The land mollusc faunas of three forest areas of Tuscany (central Italy) were sampled to test the effect of geographical and environmental factors on the structure of biodiversity. A total of 60 sites were surveyed in the years 2009-2011, recording species richness and abundance of snails in 400 m2 plots randomly selected in beech and oak woods. Sampling strategy relied on a combination of visual search and litter analysis. Environmental variables (topsoil pH and altitude) and UTM coordinates were recorded to detect relationships with species richness and number of individuals per plot. Abundance data were analyzed using non-metric multidimensional scaling and canonical correspondence analysis; faunal similarity within and between areas was computed by the Bray Curtis index and snail assemblages of the two forest types were compared. A total of 55 species were recorded, with low values of local richness and abundance per site compared to other forest sites in central and northern Europe. Total richness was similar in the three areas, but composition and local richness varied significantly between them. Geographical factors explained the highest percentage of variance, while habitat type, altitude and pH only accounted for a minor part. Internal similarity was greater than between-area similarity in two out of three areas. Beech forests had richer and more heterogeneous faunas, but lower levels of abundance than oak woods. The results are discussed in terms of historical biogeography and local environmental conditions, and compared with those from similar surveys across Europe.
Authors:Lennart Bartolitius, Hagen Frickmann, Philipp Warnke, Peter Ottl and Andreas Podbielski
A nose model that allows for the comparison of different modes of sample acquisition as well as of nasal swab systems concerning their suitability to detect defined quantities of intranasal microorganisms, and further for training procedures of medical staff, was evaluated.
Based on an imprint of a human nose, a model made of a silicone elastomer was formed. Autoclave stability was assessed. Using an inoculation suspension containing Staphylococcus aureus and Staphylococcus epidermidis, the model was compared with standardized glass plate inoculations. Effects of inoculation time, mode of sampling, and sample storage time were assessed.
The model was stable to 20 autoclaving cycles. There were no differences regarding the optimum coverage from the nose and from glass plates. Optimum sampling time was 1 h after inoculation. Storage time after sampling was of minor relevance for the recovery. Rotating the swab around its own axis while circling the nasal cavity resulted in best sampling results.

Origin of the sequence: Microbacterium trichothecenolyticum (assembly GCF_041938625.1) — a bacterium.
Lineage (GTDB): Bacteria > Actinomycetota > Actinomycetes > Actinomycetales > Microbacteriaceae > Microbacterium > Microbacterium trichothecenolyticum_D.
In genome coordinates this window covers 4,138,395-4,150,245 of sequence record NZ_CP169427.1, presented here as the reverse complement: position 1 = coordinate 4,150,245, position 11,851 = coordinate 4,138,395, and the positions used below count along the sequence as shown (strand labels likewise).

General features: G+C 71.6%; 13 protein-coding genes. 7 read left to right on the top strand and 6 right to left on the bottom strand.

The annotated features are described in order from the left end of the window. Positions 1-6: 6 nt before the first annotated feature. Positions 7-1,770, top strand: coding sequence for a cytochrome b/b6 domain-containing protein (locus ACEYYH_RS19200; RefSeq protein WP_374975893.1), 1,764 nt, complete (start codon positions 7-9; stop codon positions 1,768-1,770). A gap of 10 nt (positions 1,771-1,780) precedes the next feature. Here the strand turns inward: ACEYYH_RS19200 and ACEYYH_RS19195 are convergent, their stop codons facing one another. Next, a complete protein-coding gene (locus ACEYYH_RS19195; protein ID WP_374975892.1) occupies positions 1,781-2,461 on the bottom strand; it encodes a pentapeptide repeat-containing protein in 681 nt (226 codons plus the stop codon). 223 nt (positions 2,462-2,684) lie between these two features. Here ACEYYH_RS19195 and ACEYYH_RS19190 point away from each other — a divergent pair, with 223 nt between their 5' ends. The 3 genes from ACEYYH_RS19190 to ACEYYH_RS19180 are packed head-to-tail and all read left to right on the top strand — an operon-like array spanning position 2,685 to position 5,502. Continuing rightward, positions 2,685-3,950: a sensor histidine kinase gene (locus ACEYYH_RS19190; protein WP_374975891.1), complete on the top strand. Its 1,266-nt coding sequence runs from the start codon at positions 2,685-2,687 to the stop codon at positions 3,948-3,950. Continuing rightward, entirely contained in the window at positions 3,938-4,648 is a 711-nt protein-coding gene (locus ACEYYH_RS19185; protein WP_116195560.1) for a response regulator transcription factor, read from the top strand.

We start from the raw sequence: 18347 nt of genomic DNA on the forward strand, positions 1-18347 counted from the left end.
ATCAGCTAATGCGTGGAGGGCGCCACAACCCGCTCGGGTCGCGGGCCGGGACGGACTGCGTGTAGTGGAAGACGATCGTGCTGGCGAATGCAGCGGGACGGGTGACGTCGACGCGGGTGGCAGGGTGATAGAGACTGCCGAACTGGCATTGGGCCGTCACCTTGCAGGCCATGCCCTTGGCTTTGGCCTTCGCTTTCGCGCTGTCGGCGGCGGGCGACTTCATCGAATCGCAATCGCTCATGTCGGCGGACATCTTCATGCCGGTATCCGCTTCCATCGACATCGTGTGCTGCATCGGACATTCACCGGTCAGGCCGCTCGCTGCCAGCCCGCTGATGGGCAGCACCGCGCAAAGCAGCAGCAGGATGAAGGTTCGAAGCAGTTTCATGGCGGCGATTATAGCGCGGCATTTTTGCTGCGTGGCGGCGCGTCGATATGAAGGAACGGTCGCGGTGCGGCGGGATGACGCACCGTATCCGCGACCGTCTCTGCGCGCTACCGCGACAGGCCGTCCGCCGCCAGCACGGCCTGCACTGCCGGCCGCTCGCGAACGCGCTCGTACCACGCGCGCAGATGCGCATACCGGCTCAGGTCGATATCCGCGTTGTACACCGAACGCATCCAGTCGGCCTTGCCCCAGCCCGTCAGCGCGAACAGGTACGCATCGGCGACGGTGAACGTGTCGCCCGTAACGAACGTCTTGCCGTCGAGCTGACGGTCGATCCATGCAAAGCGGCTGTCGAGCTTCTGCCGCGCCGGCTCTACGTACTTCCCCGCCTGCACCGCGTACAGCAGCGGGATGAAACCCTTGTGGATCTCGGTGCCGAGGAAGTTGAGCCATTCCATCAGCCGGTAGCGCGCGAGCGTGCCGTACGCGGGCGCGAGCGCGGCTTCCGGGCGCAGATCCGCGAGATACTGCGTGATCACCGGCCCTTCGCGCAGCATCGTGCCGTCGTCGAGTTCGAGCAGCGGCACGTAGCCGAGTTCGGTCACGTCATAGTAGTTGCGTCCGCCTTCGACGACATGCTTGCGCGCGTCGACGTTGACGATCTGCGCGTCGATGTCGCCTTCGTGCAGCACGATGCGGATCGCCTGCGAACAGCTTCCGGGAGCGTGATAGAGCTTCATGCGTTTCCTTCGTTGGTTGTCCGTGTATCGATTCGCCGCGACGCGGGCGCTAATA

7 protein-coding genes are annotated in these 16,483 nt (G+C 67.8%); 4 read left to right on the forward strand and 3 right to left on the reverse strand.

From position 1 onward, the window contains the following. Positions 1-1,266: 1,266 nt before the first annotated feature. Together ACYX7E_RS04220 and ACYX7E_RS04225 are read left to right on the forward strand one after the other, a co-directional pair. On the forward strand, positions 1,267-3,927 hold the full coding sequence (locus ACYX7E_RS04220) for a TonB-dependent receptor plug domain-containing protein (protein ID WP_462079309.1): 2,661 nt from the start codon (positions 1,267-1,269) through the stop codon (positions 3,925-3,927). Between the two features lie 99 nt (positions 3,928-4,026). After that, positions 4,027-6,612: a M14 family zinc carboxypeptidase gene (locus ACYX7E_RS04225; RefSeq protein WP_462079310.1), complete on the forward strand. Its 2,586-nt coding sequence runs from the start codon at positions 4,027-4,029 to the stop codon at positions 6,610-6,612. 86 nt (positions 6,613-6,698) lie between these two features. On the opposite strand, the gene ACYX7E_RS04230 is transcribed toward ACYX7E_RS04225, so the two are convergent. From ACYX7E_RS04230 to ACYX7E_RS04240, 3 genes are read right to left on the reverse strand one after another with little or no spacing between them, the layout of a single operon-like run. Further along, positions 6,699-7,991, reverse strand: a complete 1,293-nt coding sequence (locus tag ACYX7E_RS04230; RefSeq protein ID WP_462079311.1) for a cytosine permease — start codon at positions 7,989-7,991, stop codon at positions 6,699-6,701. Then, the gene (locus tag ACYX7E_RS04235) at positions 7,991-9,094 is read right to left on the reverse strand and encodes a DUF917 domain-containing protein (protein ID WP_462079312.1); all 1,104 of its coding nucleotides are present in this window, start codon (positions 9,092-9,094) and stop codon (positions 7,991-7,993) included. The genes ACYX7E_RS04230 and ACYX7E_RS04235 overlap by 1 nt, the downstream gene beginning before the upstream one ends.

The suitability of the assessed nose model for the comparison of sampling strategies and systems was confirmed. Without disadvantages in comparison with sampling from standardized glass plates, the model allows for the assessment of a correct sampling technique due to its anatomically correct shape.
Authors:A. Chiarucci, G. Bacaro, A. Vannini and D. Rocchini
Even if the establishment of nature reserves is to date a reality and the increase of protected areas is going to grow year after year, monitoring programs aiming to assess the effectiveness of the established protected areas for biodiversity conservation are still needed. That is the case for the Natura 2000 network in Europe, for which monitoring methods and programs are not yet well-established. A probabilistic sampling procedure is proposed and tested for quantifying and monitoring plant species diversity within a local network of protected areas, namely the Natura 2000 network in the Siena Province, Italy. On the basis of a sampling strategy of one 100 m
plot randomly located in each 1 km × 1 km cell, four Sites of Community Importance (SCIs) were investigated in 2005. The gradients in species composition at the plot scale were largely related to elevation and forest cover. The species richness values of the four SCIs were compared by means of sample-based rarefaction curves. Then, additive partitioning of species richness was applied to determine the most important spatial components in determining the total species richness of the network. Compositional differences among the plots within each SCI were the most responsible of the total species richness. These methodologies can be adopted for assessing plant species richness within a large region or within a reserve network and, if combined with additive partitioning, they can be used as a set of large scale indicators of species diversity.
.J. de Gruijter. 1997. Random sampling of geostatistical modelling? Choosing between design-based and model-based samplingstrategies for soil (with discussion). Geoderma 80:1-44.
Random sampling of geostatistical modelling
Authors:Z. Győri, K. Alapi, J. Prokisch, T. Németh, D. Adriano and P. Sipos
et al., 2009. Samplingstrategies for testing and evaluation of soil contamination in riparian system at the Tisza River Basin, Hungary. Commun Soil Sci. Plant Anal.